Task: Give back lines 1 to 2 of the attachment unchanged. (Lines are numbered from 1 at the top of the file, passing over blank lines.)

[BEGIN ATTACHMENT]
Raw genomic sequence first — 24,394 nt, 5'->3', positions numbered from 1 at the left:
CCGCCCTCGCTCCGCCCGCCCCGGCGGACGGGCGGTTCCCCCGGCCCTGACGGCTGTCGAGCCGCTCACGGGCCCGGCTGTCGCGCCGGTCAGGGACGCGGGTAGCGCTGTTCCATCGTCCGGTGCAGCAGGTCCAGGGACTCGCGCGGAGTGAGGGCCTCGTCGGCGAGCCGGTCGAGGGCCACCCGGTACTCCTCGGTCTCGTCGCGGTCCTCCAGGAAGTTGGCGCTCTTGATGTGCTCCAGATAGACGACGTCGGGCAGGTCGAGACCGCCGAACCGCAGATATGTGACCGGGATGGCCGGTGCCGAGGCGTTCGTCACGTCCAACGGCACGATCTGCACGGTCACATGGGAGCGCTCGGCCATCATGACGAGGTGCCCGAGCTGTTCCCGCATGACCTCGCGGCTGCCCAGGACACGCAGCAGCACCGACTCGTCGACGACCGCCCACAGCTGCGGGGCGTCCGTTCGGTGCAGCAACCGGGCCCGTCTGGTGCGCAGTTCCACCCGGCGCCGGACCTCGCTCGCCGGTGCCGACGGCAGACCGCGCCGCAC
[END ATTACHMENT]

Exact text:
Raw genomic sequence first — 24,394 nt, 5'->3', positions numbered from 1 at the left:
CCGCCCTCGCTCCGCCCGCCCCGGCGGACGGGCGGTTCCCCCGGCCCTGACGGCTGTCGAGCCGCTCACGGGCCCGGCTGTCGCGCCGGTCAGGGACGCGGGTAGCGCTGTTCCATCGTCCGGTGCAGCAGGTCCAGGGACTCGCGCGGAGTGAGGGCCTCGTCGGCGAGCCGGTCGAGGGCCACCCGGTACTCCTCGGTCTCGTCGCGGTCCTCCAGGAAGTTGGCGCTCTTGATGTGCTCCAGATAGACGACGTCGGGCAGGTCGAGACCGCCGAACCGCAGATATGTGACCGGGATGGCCGGTGCCGAGGCGTTCGTCACGTCCAACGGCACGATCTGCACGGTCACATGGGAGCGCTCGGCCATCATGACGAGGTGCCCGAGCTGTTCCCGCATGACCTCGCGGCTGCCCAGGACACGCAGCAGCACCGACTCGTCGACGACCGCCCACAGCTGCGGGGCGTCCGTTCGGTGCAGCAACCGGGCCCGTCTGGTGCGCAGTTCCACCCGGCGCCGGACCTCGCTCGCCGGTGCCGACGGCAGACCGCGCCGCAC